Bailey: A lot of places where you buy flowers, they have matured, and they're completely open. That means that they might only last another half a day. You have to know a little bit -- how long they're going to open, what room temperature they need to open. There are flowers that last 10 days and flowers that last one day. It is important to do your research.

If you're using a florist, they will know this, but if you're trying to do it yourself, my strongest advice is that if the wedding is not that same day, don't buy flowers that are completely open, because they're going to die on your big wedding day.

Royals! They're just like us except...no. They're not like us at all. Take a peek at some of the most storied royal weddings from the past 60 years. Princess Madeleine of Sweden and Christopher O'Neill exchange rings during their wedding ceremony in Stockholm on June 8, 2013. Royals! They're just like us except...no. They're not like us at all. Take a peek at some of the most storied royal weddings from the past 60 years. Princess Madeleine of Sweden and Christopher O'Neill exchange rings during their wedding ceremony in Stockholm on June 8, 2013.
Taking the royal plunge
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Taking the royal plunge Taking the royal plunge
Heart recipient to marry donor's sister
Kelsey and Isaac: June 23, 2012, in the backyard of Kelsey's yoga teacher in Orem, Utah Kelsey and Isaac: June 23, 2012, in the backyard of Kelsey's yoga teacher in Orem, Utah
They did 'I do' their way
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They did \'I do\' their way They did 'I do' their way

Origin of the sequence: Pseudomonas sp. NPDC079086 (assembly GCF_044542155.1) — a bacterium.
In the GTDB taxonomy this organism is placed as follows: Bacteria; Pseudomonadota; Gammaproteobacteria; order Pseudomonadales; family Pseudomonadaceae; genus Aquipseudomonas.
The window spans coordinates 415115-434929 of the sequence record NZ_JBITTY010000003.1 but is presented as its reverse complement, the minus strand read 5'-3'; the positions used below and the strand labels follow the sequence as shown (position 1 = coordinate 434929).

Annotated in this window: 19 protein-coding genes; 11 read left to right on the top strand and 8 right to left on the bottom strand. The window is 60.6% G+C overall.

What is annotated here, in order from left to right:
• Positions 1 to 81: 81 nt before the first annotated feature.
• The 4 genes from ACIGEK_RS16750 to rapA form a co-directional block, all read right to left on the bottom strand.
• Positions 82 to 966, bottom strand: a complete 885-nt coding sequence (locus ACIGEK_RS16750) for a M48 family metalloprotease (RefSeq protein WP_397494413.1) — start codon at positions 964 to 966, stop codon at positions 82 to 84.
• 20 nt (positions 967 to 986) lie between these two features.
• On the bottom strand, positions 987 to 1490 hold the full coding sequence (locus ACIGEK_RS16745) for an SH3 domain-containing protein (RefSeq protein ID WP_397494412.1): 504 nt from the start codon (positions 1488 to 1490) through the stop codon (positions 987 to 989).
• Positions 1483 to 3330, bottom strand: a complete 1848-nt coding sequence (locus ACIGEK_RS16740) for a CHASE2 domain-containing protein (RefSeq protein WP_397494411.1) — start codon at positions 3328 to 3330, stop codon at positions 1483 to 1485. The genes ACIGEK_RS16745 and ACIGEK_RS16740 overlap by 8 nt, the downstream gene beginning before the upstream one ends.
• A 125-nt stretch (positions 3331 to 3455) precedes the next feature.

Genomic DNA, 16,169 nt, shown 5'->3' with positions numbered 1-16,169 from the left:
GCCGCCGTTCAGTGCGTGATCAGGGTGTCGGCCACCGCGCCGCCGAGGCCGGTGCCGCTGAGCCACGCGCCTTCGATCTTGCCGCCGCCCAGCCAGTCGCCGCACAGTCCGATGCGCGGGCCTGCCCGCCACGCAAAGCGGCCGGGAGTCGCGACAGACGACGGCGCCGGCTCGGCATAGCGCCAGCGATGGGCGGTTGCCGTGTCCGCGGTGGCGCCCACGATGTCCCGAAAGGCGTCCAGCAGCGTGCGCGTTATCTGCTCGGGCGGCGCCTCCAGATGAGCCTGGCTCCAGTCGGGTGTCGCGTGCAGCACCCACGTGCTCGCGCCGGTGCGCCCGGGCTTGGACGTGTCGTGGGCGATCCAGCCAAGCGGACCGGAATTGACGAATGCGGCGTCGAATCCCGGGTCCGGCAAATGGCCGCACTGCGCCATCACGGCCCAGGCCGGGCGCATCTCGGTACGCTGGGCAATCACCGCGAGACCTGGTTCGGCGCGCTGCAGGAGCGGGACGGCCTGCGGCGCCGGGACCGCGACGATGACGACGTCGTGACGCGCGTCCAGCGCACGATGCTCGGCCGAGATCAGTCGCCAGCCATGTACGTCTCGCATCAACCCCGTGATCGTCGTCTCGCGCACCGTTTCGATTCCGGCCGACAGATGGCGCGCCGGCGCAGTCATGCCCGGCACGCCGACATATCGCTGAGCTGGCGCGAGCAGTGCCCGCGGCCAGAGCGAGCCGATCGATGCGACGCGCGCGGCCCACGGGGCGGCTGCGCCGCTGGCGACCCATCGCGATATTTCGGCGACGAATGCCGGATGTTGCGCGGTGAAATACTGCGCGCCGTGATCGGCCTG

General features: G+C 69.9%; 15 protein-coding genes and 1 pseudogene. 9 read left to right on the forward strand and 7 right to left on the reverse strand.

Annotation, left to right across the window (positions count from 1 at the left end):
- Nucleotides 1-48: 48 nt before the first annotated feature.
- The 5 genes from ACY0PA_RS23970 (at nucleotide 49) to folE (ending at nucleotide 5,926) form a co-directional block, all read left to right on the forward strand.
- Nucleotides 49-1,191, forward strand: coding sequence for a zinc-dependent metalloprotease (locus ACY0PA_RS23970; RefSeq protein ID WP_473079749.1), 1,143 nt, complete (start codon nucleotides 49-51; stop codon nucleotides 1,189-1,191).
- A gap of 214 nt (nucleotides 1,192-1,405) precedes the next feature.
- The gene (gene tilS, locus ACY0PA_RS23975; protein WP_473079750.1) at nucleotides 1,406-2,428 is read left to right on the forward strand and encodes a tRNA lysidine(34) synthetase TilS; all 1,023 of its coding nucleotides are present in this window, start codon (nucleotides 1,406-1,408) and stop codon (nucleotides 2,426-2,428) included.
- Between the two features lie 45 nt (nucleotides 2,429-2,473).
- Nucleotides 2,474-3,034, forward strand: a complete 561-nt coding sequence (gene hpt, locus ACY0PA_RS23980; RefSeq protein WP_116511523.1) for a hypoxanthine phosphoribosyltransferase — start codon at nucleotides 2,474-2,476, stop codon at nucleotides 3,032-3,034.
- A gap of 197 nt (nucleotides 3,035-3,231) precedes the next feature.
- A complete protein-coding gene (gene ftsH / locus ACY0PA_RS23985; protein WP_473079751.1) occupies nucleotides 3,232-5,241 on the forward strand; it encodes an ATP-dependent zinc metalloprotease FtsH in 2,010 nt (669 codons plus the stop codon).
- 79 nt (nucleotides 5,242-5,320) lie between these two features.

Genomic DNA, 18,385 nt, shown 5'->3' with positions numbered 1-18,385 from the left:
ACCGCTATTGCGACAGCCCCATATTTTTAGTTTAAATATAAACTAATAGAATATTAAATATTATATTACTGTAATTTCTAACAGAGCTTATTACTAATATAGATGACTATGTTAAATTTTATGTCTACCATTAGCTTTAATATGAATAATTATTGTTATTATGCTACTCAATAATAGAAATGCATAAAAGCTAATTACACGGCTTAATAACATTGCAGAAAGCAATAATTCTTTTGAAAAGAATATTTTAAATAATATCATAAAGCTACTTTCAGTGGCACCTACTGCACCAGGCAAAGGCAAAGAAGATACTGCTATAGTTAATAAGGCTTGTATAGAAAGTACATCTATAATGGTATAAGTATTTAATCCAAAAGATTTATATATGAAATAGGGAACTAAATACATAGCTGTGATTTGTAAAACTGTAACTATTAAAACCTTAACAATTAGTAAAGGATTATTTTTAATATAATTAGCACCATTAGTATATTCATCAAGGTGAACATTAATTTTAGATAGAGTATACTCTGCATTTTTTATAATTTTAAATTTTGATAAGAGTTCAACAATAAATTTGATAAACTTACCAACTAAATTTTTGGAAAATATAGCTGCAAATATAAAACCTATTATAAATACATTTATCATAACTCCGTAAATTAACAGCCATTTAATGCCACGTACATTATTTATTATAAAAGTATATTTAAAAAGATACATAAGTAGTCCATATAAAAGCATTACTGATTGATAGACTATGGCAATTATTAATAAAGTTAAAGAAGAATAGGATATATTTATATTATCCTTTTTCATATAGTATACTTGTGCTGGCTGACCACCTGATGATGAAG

CNN: Yikes! So how should the flowers be preserved during all the preparation?

Bailey: You have to keep in mind that flowers are living beings. It's important to always cut the stems at an angle, before you put them in water. And I'm very old-school. I do not believe in chemicals of any kind.

Just make sure that you change the water daily. They love fresh water. They do not like to be in a warm environment, unless you want them to open very quickly. Make sure there's a comfortable room temperature if you want them to open slowly, but changing the water daily is my best advice.

CNN: How much attention should couples pay to seasonality?

Bailey: You should use seasonal flowers. It's much more cost-effective, they're much more available. In the winter, we do not have a lot available; however, there are flowers like amaryllis, that bloom in December. Paperwhites bloom then, too, and they can be used as potted plants. Amaryllis, by the way, is a beautiful flower with one long stem and it's perfect for a centerpiece. After the wedding, you get to keep it for another couple of weeks.